Monopoly isn’t just for fun when it’s real money.
Back in September 2020 when Microsoft announced its acquisition of Bethesda for around $7.5 billion, it was a big move — one that some fans would have been excited by, and others less so. It was a huge deal at the time, with that purchase giving Microsoft Gaming / Xbox a number of new studios and creative teams, not to mention an influx of seminal gaming properties such as DOOM, The Elder Scrolls, and Fallout. The recent Activision Blizzard agreement — which is a long way from being finalised due to regulatory processes — felt like something different, however. The sheer sum of money involved ($68.7 billion), and the size of the company being acquired arguably represents a shift in policy. Microsoft isn’t aiming to just boost its Xbox offering, it seems intent to dominate with it while also notionally growing into ‘metaverse’, which is a conversation for another day.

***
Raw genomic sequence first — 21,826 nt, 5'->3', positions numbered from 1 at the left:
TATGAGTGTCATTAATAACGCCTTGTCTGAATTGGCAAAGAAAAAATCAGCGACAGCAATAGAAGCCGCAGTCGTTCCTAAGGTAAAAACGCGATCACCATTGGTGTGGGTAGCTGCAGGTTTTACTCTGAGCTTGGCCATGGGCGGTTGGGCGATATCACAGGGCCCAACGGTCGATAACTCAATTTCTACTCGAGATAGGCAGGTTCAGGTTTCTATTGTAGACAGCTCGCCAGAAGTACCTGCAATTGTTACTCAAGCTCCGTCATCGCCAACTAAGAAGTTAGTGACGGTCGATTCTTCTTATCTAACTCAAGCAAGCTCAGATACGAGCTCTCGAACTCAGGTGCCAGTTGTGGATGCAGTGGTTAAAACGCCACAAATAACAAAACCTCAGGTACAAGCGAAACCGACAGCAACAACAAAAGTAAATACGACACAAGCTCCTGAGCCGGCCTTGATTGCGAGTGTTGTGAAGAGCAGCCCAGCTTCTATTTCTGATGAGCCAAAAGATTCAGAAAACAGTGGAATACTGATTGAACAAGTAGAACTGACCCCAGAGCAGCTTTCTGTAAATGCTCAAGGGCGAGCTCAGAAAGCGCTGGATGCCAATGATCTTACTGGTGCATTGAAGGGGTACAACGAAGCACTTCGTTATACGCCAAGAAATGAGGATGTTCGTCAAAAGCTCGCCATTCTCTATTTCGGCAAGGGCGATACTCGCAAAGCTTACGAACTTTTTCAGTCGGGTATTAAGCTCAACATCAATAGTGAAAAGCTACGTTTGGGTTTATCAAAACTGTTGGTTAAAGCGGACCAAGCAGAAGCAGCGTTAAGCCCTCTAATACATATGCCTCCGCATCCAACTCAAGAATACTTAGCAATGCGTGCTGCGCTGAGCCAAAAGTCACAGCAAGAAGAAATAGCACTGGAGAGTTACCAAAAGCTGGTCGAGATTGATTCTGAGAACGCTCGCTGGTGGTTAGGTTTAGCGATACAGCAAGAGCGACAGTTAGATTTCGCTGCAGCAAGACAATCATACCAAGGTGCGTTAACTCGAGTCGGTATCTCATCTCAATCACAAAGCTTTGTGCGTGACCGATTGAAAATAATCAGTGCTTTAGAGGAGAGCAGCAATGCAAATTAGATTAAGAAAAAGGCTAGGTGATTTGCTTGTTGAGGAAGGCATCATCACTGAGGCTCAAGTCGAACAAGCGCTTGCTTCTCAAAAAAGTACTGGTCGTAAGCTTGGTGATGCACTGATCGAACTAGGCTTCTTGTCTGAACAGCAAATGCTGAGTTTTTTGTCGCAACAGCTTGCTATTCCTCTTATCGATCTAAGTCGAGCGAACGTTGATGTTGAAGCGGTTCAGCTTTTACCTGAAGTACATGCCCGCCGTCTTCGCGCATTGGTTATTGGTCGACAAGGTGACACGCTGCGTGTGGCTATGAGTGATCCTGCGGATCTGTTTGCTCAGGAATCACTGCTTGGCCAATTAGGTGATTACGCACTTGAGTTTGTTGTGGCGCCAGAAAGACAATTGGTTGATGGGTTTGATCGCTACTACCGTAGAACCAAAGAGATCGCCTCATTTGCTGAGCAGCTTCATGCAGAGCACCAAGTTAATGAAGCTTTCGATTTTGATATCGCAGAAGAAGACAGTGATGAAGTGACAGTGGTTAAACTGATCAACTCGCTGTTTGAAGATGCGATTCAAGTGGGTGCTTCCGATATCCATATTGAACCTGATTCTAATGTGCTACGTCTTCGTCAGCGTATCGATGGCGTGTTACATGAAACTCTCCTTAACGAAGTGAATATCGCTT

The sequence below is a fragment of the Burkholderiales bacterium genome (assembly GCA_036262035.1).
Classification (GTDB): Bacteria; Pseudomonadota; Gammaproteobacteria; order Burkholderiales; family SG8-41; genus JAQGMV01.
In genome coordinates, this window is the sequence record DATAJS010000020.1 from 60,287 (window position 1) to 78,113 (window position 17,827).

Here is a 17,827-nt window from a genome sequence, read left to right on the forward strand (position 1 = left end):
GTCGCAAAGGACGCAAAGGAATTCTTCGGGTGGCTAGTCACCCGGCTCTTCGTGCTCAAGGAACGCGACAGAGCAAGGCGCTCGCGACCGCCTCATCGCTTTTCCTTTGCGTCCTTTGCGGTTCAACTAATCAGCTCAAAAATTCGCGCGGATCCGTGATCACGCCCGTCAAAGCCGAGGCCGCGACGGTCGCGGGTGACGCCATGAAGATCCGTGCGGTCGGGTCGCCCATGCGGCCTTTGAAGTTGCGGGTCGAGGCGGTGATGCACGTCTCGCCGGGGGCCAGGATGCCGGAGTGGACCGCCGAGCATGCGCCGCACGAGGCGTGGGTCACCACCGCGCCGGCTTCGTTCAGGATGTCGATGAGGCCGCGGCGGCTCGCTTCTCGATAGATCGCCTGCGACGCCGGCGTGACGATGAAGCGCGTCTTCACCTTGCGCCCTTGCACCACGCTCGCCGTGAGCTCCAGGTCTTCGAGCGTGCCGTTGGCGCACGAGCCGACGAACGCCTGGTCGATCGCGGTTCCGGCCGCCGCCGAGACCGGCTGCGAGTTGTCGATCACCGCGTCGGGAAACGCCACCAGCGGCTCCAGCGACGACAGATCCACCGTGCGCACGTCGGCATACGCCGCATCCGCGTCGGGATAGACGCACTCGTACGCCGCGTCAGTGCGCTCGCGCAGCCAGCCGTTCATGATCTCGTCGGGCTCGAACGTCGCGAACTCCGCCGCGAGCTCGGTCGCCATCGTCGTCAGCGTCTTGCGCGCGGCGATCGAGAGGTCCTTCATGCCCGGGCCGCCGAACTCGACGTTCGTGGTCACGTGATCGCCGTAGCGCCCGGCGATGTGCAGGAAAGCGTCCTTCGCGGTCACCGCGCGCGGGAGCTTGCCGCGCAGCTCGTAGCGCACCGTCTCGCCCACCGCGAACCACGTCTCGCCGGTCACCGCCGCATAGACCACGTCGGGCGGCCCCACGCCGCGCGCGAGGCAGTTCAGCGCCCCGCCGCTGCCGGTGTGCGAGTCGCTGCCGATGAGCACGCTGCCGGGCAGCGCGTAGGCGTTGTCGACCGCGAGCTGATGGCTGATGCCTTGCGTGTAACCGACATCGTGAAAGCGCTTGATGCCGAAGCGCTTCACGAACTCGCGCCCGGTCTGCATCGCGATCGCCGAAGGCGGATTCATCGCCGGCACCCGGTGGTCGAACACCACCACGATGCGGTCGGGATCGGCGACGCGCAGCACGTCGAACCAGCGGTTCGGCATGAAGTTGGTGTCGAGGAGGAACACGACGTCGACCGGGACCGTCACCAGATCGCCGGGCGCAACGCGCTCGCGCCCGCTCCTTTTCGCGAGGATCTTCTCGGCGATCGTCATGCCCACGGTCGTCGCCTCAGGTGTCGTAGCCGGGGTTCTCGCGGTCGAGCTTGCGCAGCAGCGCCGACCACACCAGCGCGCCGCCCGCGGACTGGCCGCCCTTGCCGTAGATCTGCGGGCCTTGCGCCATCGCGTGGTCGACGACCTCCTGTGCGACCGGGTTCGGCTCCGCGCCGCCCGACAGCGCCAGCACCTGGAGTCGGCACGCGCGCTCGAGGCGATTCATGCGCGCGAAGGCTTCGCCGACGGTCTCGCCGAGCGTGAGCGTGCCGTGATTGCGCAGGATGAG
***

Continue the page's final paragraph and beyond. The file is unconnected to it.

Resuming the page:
Now we’ve had Sony acquire Bungie, the creator of the Halo series (though it departed the franchise years ago) and well known for its Destiny games and expansions. It’s another big sum, at $3.6 billion a little under half of what Microsoft paid for Bethesda. PlayStation CEO Jim Ryan has also made clear that the acquisitions aren’t finished yet.
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